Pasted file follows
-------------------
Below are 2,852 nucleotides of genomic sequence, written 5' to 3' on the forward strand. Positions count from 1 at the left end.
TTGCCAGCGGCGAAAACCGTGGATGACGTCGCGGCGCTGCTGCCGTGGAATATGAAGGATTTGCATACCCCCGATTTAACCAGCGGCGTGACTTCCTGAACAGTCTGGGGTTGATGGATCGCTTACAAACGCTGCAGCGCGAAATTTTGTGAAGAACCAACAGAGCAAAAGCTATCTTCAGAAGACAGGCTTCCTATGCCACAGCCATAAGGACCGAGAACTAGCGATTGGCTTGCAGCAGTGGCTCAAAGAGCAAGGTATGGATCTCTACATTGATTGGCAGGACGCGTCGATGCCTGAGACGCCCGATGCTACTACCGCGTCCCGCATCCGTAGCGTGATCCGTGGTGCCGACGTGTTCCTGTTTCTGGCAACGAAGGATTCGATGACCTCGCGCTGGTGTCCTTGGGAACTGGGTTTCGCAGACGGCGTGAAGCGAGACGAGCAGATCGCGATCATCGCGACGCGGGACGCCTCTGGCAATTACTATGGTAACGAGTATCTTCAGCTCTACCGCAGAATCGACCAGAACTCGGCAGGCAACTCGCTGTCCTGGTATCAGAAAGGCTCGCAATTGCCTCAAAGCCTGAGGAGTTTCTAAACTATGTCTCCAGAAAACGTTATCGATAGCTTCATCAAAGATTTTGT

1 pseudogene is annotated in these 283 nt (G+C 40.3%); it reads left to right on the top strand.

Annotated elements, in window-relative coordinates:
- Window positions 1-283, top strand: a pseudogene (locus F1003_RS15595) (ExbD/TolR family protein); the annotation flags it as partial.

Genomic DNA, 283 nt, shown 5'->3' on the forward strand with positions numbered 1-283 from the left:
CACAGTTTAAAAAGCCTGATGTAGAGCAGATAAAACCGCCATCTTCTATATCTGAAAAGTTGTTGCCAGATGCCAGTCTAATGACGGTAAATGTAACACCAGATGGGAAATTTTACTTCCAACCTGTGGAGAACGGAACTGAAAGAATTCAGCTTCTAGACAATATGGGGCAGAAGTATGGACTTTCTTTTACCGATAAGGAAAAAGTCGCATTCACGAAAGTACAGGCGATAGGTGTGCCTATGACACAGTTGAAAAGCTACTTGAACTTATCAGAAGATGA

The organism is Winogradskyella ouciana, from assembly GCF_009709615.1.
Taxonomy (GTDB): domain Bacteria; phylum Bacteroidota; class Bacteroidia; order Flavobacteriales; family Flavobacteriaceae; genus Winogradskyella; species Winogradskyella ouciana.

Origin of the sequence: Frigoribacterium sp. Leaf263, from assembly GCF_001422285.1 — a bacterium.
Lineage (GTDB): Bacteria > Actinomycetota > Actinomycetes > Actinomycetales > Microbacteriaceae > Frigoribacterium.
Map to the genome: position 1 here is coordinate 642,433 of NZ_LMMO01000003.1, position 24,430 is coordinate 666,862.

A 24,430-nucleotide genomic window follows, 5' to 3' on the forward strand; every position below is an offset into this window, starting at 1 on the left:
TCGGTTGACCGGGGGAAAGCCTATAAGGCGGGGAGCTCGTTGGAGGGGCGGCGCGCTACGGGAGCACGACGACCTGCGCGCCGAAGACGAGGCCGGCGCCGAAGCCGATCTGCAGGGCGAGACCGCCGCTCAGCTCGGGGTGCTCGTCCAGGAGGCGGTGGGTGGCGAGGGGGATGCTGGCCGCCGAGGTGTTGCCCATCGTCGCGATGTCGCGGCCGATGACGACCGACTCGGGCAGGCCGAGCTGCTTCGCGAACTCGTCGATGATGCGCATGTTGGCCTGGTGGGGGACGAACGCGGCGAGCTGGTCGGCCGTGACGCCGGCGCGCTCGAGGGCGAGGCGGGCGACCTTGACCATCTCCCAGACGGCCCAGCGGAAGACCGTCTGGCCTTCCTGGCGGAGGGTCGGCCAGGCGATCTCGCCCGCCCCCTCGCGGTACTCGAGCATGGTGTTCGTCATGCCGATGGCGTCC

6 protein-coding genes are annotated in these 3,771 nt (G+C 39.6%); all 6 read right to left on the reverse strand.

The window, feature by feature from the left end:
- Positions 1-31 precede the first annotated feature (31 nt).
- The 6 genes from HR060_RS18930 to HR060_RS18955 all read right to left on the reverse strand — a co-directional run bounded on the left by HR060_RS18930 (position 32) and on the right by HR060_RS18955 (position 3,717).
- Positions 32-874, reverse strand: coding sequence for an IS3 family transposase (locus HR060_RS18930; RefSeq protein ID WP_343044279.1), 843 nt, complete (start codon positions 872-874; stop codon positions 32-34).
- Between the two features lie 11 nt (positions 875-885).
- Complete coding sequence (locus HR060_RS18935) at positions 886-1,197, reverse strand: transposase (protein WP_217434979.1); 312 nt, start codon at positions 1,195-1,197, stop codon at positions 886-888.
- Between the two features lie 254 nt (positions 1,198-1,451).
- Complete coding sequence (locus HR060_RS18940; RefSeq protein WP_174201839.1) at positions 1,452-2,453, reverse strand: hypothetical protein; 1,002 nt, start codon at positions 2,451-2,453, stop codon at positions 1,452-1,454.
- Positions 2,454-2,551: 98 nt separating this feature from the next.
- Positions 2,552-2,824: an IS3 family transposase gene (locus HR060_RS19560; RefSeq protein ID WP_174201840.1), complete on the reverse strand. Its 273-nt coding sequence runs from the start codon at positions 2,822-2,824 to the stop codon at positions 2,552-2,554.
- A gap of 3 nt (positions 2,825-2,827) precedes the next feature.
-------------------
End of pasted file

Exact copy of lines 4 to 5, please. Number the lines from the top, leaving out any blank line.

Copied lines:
Annotated elements, in window-relative coordinates:
- Window positions 1-283, top strand: a pseudogene (locus F1003_RS15595) (ExbD/TolR family protein); the annotation flags it as partial.